word. If the word in a message of only one word is not transmitted accurately the second time, the process proceeds through the functional block steps indicated at reference numerals 140 and 141 for a second time. This procedure continues until the
single word message is accurately received, indicated by no subsequent words being received. This step is functionally illustrated at reference numeral 133.
Conversely, if the second word transmitted has a field code of two, indicating the message contains more than one word, that word is stored in the even register as indicated functionally at reference numerals 134 and 135. If the transmission of
the third word begins with a predetermined period of time, which is functionally checked by a step identified at reference numerals 142, one of three processes will occur, depending upon the field code of the third word received.
Assuming that the field code of the third word is three, indicating that the previously transmitted word with a field code of one was correctly transmitted, the content of the odd register (which contains a word with field code 1) will be coupled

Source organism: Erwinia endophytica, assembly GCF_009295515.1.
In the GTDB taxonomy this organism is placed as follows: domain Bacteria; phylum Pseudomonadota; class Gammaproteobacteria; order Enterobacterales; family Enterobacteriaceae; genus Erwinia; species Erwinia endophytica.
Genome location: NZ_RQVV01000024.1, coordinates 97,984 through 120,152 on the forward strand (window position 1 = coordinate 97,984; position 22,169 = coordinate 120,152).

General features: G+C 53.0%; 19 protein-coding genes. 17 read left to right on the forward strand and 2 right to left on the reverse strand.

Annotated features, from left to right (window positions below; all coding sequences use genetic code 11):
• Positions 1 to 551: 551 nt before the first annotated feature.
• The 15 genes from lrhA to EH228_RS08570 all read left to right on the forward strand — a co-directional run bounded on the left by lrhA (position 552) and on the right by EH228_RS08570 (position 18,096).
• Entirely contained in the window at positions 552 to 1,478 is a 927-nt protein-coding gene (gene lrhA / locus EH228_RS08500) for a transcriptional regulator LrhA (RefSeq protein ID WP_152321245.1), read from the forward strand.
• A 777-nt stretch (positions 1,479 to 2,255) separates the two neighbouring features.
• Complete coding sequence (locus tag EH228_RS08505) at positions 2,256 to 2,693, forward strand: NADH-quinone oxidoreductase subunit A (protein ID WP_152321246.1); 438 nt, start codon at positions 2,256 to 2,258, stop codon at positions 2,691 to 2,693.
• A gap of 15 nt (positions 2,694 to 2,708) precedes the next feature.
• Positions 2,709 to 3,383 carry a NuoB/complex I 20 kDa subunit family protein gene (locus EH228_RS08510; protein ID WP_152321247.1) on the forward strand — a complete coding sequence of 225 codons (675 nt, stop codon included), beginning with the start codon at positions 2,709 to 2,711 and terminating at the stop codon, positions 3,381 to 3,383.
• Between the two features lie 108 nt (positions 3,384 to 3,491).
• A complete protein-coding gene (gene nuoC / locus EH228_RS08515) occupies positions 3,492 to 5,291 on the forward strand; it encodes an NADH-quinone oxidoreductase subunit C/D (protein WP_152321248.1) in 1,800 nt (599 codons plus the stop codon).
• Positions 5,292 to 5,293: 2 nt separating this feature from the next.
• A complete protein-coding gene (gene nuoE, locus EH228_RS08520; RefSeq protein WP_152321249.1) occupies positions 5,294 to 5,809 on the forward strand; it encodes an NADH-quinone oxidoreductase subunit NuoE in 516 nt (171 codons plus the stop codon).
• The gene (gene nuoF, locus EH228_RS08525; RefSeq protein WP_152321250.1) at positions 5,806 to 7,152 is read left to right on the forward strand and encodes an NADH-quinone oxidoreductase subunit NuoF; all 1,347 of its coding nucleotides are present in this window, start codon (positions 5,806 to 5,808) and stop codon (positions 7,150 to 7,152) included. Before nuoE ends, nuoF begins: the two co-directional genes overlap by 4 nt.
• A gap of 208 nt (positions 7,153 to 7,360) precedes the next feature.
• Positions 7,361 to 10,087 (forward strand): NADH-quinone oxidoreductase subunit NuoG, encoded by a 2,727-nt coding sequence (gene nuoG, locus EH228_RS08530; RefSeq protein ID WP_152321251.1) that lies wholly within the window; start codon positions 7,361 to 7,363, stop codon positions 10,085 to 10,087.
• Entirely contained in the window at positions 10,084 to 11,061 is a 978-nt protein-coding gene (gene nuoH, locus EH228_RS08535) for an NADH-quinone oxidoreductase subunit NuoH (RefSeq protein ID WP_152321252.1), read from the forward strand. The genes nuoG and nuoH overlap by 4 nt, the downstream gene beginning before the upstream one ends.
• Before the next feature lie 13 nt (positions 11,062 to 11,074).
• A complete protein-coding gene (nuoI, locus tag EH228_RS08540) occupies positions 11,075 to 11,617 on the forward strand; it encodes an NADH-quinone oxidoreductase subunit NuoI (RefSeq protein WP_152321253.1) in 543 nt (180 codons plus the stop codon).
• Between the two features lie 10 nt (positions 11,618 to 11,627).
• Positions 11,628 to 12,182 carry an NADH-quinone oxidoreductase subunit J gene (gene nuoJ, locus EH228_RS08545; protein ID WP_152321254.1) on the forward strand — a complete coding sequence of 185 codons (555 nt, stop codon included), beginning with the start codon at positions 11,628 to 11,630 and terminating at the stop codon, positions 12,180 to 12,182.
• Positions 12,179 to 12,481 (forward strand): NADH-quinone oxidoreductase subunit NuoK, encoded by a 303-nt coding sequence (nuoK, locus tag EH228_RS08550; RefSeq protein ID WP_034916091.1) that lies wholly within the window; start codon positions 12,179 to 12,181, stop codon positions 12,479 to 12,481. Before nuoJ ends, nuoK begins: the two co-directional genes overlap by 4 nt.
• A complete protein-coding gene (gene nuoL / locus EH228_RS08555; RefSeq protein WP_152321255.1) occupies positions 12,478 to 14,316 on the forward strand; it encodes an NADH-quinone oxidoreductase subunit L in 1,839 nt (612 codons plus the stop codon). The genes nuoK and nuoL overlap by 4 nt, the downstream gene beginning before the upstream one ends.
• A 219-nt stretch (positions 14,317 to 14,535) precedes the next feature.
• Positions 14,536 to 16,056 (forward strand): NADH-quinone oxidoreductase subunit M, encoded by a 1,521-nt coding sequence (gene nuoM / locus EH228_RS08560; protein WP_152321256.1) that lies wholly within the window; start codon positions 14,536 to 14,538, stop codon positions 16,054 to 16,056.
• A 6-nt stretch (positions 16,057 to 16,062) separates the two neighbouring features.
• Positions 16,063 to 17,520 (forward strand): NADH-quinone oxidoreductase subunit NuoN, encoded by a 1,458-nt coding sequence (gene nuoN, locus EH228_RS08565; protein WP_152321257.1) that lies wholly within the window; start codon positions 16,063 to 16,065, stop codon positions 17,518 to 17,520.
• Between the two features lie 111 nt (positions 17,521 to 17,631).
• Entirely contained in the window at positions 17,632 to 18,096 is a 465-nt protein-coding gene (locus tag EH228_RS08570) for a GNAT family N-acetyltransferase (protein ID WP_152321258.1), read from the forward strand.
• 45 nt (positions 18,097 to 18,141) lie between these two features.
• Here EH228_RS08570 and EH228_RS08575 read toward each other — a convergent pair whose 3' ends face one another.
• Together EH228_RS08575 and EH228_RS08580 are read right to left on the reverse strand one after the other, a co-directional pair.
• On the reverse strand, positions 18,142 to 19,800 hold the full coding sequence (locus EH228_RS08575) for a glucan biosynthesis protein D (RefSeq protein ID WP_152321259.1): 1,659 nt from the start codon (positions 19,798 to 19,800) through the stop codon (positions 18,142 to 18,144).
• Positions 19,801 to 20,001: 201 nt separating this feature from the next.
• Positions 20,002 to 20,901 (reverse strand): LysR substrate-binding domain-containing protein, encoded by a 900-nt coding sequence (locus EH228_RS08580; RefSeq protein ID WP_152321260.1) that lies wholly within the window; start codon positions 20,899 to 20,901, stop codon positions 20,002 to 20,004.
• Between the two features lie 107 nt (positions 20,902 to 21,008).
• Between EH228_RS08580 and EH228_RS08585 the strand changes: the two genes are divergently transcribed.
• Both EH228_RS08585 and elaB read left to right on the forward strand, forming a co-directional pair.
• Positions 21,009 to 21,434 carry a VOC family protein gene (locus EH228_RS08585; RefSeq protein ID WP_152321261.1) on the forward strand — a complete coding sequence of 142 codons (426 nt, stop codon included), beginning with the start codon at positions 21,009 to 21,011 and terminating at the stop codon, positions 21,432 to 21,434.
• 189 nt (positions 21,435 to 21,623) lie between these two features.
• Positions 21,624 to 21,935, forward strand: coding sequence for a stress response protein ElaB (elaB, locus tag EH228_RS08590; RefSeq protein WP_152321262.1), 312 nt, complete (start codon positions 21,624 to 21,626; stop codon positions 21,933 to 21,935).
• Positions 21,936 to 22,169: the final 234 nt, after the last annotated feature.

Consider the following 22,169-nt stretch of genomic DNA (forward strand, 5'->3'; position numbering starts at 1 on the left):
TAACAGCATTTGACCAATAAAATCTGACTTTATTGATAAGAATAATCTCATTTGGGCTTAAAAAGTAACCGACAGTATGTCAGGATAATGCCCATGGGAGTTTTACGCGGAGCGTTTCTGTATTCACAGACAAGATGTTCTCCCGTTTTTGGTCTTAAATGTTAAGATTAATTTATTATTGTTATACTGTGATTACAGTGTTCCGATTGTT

to the output data bus as a data signal and the new data word with the field code three will be stored in the odd register. These steps are shown illustrated functionally at reference numerals 143, 144 and 145 of FIG. 9A.
If the field code of the next word received illustrated functionally at step 142 was one, indicating that the previously transmitted data word with this field code was incorrectively transmitted, this word will be stored in the odd register to
await verification by the transmitter comparator. These steps are shown functionally at reference numerals 150 and 151.
Assuming the next word received illustrated at step 142 had a field code of one, indicating that an error had been made in the transmission of word one and that words having field codes of one and two are being repeated, the next word received
will have a field code of two and will be stored in the even register. These steps are shown functionally at reference numerals 152 and 153.
If word 1 is again transmitted in error, words with field codes 1 and 2 will again be retransmitted, received, and stored as explained previously. The process continues until the transmitter verifies that word 1 was correctly transmitted. Then,